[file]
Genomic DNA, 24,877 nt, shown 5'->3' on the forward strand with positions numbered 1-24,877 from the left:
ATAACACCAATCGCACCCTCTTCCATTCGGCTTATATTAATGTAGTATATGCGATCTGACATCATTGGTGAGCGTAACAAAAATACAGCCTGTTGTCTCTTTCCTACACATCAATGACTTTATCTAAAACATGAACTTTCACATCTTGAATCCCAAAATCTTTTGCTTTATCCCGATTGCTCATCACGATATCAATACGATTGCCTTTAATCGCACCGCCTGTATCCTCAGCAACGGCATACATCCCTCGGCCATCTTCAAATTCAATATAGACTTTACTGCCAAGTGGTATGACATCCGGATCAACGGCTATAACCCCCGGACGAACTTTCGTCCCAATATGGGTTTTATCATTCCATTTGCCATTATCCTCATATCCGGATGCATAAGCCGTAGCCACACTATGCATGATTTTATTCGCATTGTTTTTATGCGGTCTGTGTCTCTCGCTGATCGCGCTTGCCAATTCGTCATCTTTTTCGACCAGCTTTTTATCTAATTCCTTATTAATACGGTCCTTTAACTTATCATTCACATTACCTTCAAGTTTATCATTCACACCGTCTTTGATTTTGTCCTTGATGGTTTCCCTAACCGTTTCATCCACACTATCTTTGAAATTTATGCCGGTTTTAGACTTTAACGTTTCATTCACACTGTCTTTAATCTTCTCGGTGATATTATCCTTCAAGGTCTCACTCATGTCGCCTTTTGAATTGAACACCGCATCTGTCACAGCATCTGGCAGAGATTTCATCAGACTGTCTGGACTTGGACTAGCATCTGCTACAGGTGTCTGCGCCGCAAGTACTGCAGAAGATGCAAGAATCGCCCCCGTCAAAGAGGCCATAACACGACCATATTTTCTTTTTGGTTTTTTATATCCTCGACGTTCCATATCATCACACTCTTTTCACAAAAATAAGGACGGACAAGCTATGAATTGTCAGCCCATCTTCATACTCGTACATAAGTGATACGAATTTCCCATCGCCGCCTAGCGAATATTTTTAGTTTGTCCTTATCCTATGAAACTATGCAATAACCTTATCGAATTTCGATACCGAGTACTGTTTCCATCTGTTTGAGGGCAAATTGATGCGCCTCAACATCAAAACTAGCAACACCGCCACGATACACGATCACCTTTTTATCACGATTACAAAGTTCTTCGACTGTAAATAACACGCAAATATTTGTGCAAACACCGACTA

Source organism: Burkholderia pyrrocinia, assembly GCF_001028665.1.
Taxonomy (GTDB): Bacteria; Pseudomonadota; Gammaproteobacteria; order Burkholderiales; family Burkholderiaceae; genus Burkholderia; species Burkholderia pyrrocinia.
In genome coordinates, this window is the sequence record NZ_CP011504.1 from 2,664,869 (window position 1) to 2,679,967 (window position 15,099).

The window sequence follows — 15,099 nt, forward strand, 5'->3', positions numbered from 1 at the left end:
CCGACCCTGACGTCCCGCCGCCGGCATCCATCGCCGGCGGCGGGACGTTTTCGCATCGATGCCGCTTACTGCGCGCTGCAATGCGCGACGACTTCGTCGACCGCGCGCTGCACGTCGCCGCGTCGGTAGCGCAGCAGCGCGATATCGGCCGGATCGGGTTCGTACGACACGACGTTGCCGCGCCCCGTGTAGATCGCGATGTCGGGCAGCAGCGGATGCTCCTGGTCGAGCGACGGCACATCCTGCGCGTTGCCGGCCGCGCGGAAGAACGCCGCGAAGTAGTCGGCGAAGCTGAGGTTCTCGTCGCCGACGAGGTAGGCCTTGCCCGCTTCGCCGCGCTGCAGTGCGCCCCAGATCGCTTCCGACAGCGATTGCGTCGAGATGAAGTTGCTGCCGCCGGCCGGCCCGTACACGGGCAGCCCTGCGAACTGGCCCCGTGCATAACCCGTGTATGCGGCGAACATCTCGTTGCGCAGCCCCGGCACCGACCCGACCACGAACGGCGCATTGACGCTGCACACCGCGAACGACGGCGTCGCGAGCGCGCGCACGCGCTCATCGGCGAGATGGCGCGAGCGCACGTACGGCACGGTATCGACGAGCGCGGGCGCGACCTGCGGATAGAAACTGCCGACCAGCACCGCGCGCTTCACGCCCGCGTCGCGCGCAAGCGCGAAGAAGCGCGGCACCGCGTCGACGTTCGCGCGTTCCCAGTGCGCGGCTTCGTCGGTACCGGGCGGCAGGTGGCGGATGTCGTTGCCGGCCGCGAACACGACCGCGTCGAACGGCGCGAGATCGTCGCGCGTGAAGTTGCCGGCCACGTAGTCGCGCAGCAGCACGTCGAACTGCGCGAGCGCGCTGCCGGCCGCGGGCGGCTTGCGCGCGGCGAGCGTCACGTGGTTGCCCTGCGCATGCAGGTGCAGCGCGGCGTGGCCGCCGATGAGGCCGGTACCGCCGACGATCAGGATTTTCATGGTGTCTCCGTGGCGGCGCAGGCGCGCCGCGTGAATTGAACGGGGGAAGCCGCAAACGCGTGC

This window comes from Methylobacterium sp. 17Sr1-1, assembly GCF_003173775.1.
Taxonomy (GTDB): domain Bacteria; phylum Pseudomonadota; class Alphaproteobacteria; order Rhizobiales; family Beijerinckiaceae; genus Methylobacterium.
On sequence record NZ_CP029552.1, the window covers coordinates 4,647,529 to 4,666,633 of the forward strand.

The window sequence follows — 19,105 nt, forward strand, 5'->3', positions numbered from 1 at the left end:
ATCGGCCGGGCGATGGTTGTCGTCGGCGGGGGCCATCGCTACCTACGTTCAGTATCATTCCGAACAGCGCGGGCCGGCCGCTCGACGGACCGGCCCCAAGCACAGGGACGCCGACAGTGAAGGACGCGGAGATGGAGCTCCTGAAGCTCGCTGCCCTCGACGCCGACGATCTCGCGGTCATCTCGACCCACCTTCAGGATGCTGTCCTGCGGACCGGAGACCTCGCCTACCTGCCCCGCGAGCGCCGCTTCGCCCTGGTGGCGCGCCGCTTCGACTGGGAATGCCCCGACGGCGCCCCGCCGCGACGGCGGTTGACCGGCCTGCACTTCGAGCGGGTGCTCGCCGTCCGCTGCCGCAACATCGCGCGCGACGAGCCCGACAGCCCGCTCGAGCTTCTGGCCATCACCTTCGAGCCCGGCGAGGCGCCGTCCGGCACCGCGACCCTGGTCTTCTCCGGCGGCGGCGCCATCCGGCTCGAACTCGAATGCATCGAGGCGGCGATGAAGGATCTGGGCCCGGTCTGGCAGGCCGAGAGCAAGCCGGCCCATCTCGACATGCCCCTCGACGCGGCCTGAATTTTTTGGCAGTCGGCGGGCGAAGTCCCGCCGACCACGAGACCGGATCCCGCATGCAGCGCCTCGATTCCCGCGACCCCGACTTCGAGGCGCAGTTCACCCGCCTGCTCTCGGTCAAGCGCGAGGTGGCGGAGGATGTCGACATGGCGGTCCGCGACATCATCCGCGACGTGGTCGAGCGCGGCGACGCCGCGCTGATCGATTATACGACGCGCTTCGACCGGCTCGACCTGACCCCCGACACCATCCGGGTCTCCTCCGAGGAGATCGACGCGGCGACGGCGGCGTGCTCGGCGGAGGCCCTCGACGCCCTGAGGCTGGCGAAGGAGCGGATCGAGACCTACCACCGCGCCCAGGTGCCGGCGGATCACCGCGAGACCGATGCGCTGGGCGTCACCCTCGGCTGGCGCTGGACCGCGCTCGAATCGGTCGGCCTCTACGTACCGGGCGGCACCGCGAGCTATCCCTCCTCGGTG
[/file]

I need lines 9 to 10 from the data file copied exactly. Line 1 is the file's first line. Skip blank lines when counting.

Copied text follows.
Taxonomy (GTDB): domain Bacteria; phylum Pseudomonadota; class Alphaproteobacteria; order Rhizobiales; family Beijerinckiaceae; genus Methylobacterium.
On sequence record NZ_CP029552.1, the window covers coordinates 4,647,529 to 4,666,633 of the forward strand.